I.  Don’t.  Know.

I wish I did. I really do. That way, the conversation that we just had – the one where you asked me all those things about fifteen different ways – that conversation would have been useful to you and interesting to me. As it is, it wasn’t. It was a distraction for you and a waste of time for me (see #2 above).

I’m happy to help you before the application goes in. I’m happy to celebrate or commiserate with you after the results come out. In between times, though, I can’t help. I can’t tell you what the results will be until they are announced by the funding body.

4. I don’t have x-ray vision.

I don’t have x-ray vision, infravision, ultra-vision, or any other paranormal vision. This means that I don’t see every mistake. I don’t see every possible way to strengthen your application. I can’t see the perfect way to construct the foolproof argument.

What I do see is a lot of applications. Lots and lots of them. For months at a time, I see nothing but applications. Because I see a lot of them, I gain a sense of what might be helpful for your application. I also look with fresh eyes, so I can sometimes spot logical holes, spelling errors and typographic mistakes. But not all of them.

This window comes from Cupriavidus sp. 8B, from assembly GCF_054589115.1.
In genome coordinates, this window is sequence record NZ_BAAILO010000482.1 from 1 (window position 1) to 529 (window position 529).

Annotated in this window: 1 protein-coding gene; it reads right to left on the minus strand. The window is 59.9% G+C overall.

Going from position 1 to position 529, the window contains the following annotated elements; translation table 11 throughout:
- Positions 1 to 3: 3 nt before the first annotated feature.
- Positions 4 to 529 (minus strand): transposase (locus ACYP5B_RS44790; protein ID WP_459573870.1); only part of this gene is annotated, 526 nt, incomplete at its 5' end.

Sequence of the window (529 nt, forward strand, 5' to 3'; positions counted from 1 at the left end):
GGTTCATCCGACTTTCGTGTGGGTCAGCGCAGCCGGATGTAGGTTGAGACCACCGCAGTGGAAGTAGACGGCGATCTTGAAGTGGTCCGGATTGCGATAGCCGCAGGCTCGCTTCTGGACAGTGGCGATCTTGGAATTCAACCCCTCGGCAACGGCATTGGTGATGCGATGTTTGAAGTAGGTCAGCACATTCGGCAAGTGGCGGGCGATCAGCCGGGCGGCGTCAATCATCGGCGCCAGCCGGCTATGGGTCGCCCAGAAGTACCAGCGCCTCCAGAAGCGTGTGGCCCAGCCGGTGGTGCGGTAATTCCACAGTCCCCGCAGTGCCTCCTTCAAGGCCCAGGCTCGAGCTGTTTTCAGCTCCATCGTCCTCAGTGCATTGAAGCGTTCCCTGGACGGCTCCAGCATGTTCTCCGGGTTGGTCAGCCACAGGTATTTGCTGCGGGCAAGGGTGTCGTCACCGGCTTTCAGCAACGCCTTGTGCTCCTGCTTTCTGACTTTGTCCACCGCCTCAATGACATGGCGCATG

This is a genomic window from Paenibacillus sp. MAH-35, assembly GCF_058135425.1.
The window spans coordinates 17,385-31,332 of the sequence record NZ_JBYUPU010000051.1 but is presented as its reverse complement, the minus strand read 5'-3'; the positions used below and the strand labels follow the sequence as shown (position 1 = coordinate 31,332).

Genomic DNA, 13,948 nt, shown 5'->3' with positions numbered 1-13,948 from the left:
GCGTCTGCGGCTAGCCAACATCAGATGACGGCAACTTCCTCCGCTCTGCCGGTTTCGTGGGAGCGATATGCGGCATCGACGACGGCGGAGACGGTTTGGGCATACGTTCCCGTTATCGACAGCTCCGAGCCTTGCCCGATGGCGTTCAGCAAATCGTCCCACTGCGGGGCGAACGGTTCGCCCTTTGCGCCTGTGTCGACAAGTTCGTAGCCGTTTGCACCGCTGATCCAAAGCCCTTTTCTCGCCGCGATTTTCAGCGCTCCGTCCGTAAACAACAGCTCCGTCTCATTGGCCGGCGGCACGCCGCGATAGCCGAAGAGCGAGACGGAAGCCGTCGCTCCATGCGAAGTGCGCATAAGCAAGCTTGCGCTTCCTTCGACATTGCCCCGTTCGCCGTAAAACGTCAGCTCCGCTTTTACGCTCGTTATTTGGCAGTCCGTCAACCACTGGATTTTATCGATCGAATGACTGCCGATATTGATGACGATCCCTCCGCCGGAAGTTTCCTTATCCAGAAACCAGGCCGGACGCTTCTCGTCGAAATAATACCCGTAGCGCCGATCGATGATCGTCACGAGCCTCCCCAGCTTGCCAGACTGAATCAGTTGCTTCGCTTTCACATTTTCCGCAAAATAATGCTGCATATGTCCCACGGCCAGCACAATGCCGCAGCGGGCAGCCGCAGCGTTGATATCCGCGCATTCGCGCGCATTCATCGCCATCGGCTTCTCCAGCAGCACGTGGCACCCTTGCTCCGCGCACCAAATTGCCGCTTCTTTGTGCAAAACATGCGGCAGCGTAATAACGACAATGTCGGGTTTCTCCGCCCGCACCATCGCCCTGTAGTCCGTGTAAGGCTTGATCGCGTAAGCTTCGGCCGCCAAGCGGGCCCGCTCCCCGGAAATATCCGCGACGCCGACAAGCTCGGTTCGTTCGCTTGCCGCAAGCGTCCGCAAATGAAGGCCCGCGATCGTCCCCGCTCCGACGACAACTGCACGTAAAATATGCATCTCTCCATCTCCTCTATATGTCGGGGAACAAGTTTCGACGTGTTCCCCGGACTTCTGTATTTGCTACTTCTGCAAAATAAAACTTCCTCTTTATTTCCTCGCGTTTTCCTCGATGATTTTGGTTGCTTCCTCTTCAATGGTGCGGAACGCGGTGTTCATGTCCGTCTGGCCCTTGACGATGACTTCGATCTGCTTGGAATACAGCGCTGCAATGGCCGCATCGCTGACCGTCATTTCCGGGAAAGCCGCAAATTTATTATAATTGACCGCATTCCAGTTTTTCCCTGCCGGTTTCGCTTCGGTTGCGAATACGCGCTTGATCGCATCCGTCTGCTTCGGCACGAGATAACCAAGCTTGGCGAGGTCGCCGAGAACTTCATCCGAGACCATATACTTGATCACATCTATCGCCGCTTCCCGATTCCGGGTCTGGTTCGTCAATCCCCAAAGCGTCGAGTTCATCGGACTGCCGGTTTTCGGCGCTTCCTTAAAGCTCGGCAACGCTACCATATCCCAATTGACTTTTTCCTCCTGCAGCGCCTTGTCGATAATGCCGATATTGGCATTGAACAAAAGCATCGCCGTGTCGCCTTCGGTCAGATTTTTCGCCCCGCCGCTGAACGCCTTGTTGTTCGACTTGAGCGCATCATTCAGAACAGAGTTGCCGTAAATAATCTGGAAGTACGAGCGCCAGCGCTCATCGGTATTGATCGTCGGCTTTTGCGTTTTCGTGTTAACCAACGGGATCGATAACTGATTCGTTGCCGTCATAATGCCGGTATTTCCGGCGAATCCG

In the end, the quality of the application is your responsibility. I’ll look at it for you, but not with x-ray specs.

5. I’m not perfect.

You knew that already, didn’t you?

I’ll work with you to make your application as perfect as we can make it. I’ll do everything that I can, but I might have 5, 10, 20 or 50 other applications that I’m also working on. I may be tired, harried, or not be feeling the best; sometimes, I’m all three.

This means that I may not be as polite as I should be. I may not be as understanding as you would like (especially when you clearly believe that I have superpowers). I may be slow to respond. Sometimes, I may not respond at all because what I’m working on is more important, or has a shorter deadline than what you are working on. Hard to believe, but there you go.

I’ll give you what I can. I’ll give you what I’ve got, but it may not be perfect. Sorry, what you see is what you get.

I’m sure there are other superpowers that you believe RO peeps should have. What mutations would be most useful for you?

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About Jonathan O'Donnell
Jonathan O'Donnell helps people get funding for their research. To be specific, he helps the people in the College of Design and Social Context at RMIT University in Melbourne, Australia. He loves his job. One day a week he does his own research into privacy, identity and transactions on the Internet. He likes that day, too, even when it makes his brain hurt.